The spring striper run on the Roanoke River at Weldon is building. This area proclaims itself as the striper capital of the world and it certainly is the striper capital of N.C. There are some special regulations, but with barbless hooks you can catch and release until tired. Days of releasing 100 or more fish are fairly common, so it’s easy to see why it is such a popular destination. Crowds are huge on the weekends and much more manageable on weekdays.

Over the weekend I headed to Charleston to help in the Hobie Kayaks booth at the East Coast Canoe and Kayak Festival. This is a huge event hosted by the Charleston County Parks and Recreation Commission. It is set around a lake in their James Island County Park and participants can attend seminars, go on paddle excursions, participate in a paddle race, participate in a kayak fishing tournament or simply spend time checking out and demoing the latest in kayaks, paddleboards and related gear and accessories.

The event is sponsored by Subaru and it is very impressive walking up to the lake. There is more than a quarter mile of vendors, plus most of the kayak manufacturers have their demo fleets on hand for attendees to try out, with factory representatives and pro staffers on hand to answer questions.

A hearing of the National Parks Congressional Subcommittee is being held in Washington, D.C. Friday morning regarding access to the Cape Hatteras National Seashore. The topic of this meeting is HR 4094, a bill sponsored by Representative Walter B. Jones, Jr. (R-NC) titled Preserving Access to Cape Hatteras National Seashore Recreational Area Act. Representative Jones’ bill would overturn a final rule implemented by the National Park Service (NPS) in mid-February, as well as the 2008 U.S. District court approved Consent Decree. This would allow taxpayers access to the recreational areas they own and help restore the Hatteras Island Economy.

N.C. Senators Richard Burr and Kay Hagan introduced a similar bill in the Senate on Thursday.

The SAFMC is the group that manages most fishing in the federal waters from North Carolina to Florida and is seeking applicants for seats on its advisory panels. Advisory panel members provide information and guidance in the development and implementation of federal fishery management plans. The Council has 11 advisory panels composed of individuals who are engaged in the harvest of managed species, or are knowledgeable and interested in the conservation and management of the fishery or managed species. Members include recreational and commercial fishermen, seafood dealers and processors, non-governmental organizations (NGOs), scientists, and concerned citizens.

Advisory panel members are appointed by the Council and serve for a three-year period, based on the frequency of meetings. AP members generally meet no more than once or twice each year and are compensated for travel and per diem expenses for all meetings. Applications are now being solicited for the following positions:

*Coral Advisory Panel (1) Coral Scientist Seat;

*Dolphin Wahoo Advisory Panel (1) NC Charter Seat; (1) FL Charter Seat; and

(1) NGO Seat;

*Golden Crab Advisory Panel (2) Open Seats;

*Habitat Advisory Panel (1) GA Commercial Seat;

*King & Spanish Mackerel Advisory Panel (1) NC Commercial Seat and

(1) FL Commercial Seat;

*Law Enforcement Advisory Panel (1) Open Seat;

*Deepwater Shrimp Advisory Panel (1) Open Seat;

*SEDAR Pool ** Open Seats;

*Shrimp Advisory Panel (1) NGO Seat;

**Applicants appointed to the Southeast Data, Assessment and Review (SEDAR) Pool are eligible to serve on species-specific panels for future stock assessments.

Persons interested in serving on the Council's advisory panels, must submit an application to the South Atlantic Fishery Management Council, 4055 Faber Place Drive, Suite 201, North Charleston, SC 29405. Applications can be obtained by contacting the Council office at 843/571-4366 or toll free 866/SAFMC-10. Application forms are also available online at www.safmc.net. Applications must be received by May 1, 2012 and members will be selected during the next meeting of the South Atlantic Fishery Management Council, scheduled for June 11-15, 2012 in Orlando, Florida.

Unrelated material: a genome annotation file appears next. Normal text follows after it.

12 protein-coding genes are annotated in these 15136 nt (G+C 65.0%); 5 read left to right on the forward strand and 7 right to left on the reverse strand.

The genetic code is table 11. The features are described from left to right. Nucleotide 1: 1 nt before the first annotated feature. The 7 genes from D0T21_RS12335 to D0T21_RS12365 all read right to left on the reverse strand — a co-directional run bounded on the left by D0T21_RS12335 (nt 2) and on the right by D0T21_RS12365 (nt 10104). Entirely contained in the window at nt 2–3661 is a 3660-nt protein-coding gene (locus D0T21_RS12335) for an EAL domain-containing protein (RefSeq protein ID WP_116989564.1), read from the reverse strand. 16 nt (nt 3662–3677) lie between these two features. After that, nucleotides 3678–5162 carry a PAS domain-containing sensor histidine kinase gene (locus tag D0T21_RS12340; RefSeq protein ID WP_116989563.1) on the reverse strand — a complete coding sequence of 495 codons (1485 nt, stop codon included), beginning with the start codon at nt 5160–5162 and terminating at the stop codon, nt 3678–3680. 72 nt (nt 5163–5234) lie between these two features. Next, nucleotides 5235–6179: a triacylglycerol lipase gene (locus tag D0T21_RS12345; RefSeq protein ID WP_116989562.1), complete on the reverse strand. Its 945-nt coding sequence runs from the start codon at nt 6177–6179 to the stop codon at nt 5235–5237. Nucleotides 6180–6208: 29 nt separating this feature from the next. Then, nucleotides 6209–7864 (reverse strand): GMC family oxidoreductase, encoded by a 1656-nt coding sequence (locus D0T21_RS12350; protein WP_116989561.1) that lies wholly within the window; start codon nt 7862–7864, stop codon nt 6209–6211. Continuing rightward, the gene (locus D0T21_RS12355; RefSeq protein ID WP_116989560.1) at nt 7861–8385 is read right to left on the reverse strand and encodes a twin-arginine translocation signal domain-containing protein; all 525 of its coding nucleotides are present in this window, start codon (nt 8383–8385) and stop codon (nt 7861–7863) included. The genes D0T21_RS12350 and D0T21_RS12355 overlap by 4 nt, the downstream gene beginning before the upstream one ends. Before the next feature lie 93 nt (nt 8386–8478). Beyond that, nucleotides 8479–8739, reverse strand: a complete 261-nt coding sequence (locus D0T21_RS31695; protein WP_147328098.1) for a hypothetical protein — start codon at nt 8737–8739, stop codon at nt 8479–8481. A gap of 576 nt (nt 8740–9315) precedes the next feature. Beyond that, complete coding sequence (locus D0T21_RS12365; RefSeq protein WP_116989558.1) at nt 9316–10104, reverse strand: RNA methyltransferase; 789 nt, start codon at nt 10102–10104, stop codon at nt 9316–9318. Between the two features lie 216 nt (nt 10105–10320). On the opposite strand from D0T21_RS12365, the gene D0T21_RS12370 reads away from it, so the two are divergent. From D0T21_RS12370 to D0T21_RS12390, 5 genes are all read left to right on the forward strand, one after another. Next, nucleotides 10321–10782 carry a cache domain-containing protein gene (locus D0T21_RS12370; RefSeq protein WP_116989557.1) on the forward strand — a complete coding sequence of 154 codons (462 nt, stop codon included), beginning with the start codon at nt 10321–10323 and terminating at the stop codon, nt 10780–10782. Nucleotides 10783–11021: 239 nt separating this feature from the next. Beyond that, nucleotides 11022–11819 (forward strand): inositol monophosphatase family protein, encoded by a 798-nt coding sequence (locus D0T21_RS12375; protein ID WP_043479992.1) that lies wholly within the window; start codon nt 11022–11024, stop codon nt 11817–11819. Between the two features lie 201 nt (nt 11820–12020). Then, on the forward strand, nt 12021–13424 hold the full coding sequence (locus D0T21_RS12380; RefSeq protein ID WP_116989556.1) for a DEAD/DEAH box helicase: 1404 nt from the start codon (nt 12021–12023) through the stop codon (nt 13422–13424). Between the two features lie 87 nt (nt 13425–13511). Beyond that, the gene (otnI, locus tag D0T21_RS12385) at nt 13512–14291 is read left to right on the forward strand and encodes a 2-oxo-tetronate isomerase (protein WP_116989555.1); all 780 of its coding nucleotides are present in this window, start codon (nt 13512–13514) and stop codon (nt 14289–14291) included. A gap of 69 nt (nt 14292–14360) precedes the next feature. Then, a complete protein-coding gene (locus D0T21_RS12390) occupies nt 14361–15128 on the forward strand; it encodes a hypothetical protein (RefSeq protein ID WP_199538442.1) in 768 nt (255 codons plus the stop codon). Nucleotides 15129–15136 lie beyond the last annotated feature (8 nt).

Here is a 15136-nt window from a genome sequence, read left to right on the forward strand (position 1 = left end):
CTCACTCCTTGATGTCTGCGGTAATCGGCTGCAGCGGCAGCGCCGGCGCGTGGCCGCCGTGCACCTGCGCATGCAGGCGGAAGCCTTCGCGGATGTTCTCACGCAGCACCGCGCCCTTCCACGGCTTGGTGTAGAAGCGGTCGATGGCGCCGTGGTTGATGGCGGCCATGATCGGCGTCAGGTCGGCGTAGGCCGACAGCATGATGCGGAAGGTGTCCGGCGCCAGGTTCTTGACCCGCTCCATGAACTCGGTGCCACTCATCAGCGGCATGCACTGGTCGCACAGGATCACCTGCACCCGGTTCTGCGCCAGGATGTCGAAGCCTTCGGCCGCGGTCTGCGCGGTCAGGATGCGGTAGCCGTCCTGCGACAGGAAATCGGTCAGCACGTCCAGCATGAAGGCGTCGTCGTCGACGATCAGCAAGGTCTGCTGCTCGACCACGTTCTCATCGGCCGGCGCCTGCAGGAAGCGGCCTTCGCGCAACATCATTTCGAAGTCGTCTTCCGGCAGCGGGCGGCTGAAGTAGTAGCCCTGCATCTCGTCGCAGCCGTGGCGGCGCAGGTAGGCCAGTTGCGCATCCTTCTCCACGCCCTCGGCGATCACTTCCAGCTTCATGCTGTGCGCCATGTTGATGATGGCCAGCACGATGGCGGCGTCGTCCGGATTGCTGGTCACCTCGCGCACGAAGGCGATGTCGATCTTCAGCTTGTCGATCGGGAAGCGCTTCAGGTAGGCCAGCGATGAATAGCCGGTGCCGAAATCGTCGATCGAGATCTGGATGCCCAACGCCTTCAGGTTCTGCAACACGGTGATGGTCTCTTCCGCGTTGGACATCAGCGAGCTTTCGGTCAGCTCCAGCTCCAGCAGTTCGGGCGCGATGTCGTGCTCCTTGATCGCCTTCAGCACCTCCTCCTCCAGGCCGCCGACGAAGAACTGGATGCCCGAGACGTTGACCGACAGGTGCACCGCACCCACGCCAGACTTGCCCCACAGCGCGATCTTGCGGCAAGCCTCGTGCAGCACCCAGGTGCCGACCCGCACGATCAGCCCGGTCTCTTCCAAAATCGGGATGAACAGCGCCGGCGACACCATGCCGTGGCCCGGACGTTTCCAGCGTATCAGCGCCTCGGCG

The Mid-Atlantic Fishery Management Council (MAFMC) is soliciting qualified individuals to serve on its Atlantic Sturgeon Advisory Panel. Advisors will assist in developing management measures to reduce impacts on Atlantic sturgeon. Applicants who are appointed to the Atlantic Sturgeon Advisory Panel will serve a term of 3 years.

Anyone interested in serving Atlantic Sturgeon Advisory Panel should submit an application to the Mid-Atlantic Fishery Management Council, 800 N. State Street, Suite 201, Dover, DE 19901, email the form to info1@mafmc.org or fax it to (302) 674-5399. Applications can be obtained by visiting www.mafmc.org or by contacting the Council office at (302) 674-2331 (ext.253). Applications must be received by May 11, 2012.

The N.C. Marine Fisheries Commission is seeking a recreational fisherman to fill one vacant seat on a Coastal Recreational Fishing License Advisory Committee and a charter and/or for hire fisherman to fill one vacancy on a Northeast Regional Advisory Committee and fishermen from the Pamlico and Core Sounds areas to fill seats on the Sea Turtle Advisory Committee.

Individuals interested in serving as advisers should be willing to attend meetings at least once every two months and actively participate in the committee process. Advisers will be reimbursed for travel and other expenses incurred in relation to their official duties. Applications are available online at http://www.ncfisheries.net/mfc/advisorforms.html, at the N.C. Division of Marine Fisheries’ offices or by calling 252-808-8023 or 800-682-2632. Applications should be returned by May 4 to the Division of Marine Fisheries, P.O. Box 769, Morehead City, NC 28557, Attention: Lauren Morris.

The annual Women Anglers In Training (WAIT), Ladies-only Fishing School will be held at Oak Island by the Oak Island Parks and Recreation Department on April 28 and 29. Saturday will be a classroom day at the Recreation Center and Sunday will be a fishing day to try out Saturday’s lessons. For more information call the Oak Island Recreation Department at 910-278-5518.

The Day at the Docks King Mackerel Tournament will be held in Holden Beach this Saturday, April 28. The event also includes a Flounder Division and is sponsored by the Holden Beach Merchants Association. Final registration is Friday night at Paradise Cafe. Other Day at the Docks festival events are all day Saturday and Sunday. For more information call 828-200-9290.

Good Fishing
Capt. Jerry Dilsaver